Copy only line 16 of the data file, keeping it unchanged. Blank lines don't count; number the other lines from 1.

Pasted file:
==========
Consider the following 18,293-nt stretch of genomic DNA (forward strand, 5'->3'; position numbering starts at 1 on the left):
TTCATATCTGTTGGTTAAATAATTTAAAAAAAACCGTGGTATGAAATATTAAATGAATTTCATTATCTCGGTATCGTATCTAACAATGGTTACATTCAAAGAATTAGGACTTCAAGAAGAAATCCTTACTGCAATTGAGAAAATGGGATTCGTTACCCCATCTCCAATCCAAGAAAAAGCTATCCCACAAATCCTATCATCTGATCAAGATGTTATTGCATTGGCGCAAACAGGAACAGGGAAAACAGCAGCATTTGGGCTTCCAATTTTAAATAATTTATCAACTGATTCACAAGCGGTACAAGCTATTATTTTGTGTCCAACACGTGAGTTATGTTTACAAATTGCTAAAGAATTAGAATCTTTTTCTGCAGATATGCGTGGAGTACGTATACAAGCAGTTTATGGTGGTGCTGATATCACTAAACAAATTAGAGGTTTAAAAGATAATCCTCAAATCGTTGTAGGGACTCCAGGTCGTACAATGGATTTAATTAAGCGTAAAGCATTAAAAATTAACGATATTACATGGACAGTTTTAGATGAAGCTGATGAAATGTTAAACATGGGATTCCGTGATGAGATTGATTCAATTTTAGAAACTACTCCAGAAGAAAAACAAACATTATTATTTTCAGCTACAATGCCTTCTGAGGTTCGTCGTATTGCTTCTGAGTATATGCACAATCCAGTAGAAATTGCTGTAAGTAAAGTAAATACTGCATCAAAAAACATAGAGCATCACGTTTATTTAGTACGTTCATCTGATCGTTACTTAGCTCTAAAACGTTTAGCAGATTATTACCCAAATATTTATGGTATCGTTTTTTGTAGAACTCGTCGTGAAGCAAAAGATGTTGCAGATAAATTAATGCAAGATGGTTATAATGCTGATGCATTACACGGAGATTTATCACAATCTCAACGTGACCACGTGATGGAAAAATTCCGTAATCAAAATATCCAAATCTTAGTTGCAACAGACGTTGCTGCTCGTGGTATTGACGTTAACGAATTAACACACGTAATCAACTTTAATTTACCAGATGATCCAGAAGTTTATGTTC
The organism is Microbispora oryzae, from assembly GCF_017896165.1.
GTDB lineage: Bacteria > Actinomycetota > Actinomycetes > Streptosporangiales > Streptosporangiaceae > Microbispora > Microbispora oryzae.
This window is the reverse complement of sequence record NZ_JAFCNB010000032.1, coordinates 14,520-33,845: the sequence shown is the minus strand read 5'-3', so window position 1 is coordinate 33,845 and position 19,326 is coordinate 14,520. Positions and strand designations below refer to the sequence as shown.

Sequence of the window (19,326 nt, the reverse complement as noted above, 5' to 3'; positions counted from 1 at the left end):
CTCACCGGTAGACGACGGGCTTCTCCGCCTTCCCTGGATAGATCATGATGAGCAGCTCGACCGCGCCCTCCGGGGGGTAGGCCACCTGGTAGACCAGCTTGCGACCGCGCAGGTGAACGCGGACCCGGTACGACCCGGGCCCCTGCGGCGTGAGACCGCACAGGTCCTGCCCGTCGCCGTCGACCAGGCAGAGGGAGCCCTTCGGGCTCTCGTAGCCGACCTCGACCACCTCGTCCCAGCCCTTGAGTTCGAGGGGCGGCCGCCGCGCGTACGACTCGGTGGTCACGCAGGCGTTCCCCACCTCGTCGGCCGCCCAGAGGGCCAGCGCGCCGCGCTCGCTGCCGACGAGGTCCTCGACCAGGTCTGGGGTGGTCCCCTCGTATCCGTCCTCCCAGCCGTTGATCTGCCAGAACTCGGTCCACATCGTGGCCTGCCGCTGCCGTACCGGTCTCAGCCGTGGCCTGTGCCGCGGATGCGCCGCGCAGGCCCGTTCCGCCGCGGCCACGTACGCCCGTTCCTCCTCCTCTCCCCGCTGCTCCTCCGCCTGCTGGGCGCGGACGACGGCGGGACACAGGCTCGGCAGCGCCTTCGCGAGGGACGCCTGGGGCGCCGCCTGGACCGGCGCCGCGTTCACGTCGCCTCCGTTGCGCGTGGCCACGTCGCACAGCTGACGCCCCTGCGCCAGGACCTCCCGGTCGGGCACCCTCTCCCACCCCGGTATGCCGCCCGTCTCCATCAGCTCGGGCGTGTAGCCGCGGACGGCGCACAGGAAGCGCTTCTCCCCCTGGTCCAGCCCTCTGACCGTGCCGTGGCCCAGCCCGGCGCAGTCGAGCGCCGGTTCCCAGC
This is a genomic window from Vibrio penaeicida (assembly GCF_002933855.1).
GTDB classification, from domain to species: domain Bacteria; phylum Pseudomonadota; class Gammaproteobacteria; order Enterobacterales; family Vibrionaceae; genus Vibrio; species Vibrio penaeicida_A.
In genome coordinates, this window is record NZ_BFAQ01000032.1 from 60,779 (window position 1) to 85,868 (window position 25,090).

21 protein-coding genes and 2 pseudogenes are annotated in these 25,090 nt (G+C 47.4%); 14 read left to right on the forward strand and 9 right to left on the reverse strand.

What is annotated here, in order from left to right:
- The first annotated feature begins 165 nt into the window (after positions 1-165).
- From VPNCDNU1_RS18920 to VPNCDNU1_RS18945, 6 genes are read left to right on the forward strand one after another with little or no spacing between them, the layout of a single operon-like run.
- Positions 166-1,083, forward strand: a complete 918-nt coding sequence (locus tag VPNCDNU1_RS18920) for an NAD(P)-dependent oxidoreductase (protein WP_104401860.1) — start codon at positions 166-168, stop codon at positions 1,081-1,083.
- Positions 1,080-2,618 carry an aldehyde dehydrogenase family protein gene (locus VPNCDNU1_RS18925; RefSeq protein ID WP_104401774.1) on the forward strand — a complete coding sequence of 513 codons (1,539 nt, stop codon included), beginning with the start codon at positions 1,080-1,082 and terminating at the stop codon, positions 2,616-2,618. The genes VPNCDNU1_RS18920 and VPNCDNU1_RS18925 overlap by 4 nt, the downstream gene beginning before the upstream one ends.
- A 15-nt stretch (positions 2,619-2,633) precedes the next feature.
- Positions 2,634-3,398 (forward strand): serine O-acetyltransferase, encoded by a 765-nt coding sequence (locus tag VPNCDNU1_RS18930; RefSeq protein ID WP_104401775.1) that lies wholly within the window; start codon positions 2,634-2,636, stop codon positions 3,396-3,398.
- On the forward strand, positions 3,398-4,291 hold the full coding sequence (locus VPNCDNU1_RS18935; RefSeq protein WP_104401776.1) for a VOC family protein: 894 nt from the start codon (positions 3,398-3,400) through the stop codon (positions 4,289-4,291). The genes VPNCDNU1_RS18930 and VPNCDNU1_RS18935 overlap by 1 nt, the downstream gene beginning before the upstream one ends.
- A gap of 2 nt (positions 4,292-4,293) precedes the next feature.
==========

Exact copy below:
- Positions 1,080-2,618 carry an aldehyde dehydrogenase family protein gene (locus VPNCDNU1_RS18925; RefSeq protein ID WP_104401774.1) on the forward strand — a complete coding sequence of 513 codons (1,539 nt, stop codon included), beginning with the start codon at positions 1,080-1,082 and terminating at the stop codon, positions 2,616-2,618. The genes VPNCDNU1_RS18920 and VPNCDNU1_RS18925 overlap by 4 nt, the downstream gene beginning before the upstream one ends.